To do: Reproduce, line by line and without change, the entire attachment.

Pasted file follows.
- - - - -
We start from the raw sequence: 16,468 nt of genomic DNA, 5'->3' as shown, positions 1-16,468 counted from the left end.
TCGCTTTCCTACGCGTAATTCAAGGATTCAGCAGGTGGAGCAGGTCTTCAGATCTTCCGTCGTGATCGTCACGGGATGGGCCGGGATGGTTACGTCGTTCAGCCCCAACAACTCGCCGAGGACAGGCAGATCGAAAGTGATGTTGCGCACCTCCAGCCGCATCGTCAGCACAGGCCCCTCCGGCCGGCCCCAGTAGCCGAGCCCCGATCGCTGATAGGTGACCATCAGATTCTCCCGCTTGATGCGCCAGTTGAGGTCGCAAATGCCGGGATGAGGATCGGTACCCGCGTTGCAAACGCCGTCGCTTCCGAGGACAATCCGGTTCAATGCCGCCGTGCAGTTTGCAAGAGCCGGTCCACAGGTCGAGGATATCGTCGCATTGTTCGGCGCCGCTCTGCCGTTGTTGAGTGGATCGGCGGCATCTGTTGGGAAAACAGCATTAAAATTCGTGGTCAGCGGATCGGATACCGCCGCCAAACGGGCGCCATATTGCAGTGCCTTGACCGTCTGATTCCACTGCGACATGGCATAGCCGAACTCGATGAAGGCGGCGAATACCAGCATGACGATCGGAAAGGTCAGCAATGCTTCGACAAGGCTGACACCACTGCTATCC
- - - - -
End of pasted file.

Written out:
We start from the raw sequence: 16,468 nt of genomic DNA, 5'->3' as shown, positions 1-16,468 counted from the left end.
TCGCTTTCCTACGCGTAATTCAAGGATTCAGCAGGTGGAGCAGGTCTTCAGATCTTCCGTCGTGATCGTCACGGGATGGGCCGGGATGGTTACGTCGTTCAGCCCCAACAACTCGCCGAGGACAGGCAGATCGAAAGTGATGTTGCGCACCTCCAGCCGCATCGTCAGCACAGGCCCCTCCGGCCGGCCCCAGTAGCCGAGCCCCGATCGCTGATAGGTGACCATCAGATTCTCCCGCTTGATGCGCCAGTTGAGGTCGCAAATGCCGGGATGAGGATCGGTACCCGCGTTGCAAACGCCGTCGCTTCCGAGGACAATCCGGTTCAATGCCGCCGTGCAGTTTGCAAGAGCCGGTCCACAGGTCGAGGATATCGTCGCATTGTTCGGCGCCGCTCTGCCGTTGTTGAGTGGATCGGCGGCATCTGTTGGGAAAACAGCATTAAAATTCGTGGTCAGCGGATCGGATACCGCCGCCAAACGGGCGCCATATTGCAGTGCCTTGACCGTCTGATTCCACTGCGACATGGCATAGCCGAACTCGATGAAGGCGGCGAATACCAGCATGACGATCGGAAAGGTCAGCAATGCTTCGACAAGGCTGACACCACTGCTATCC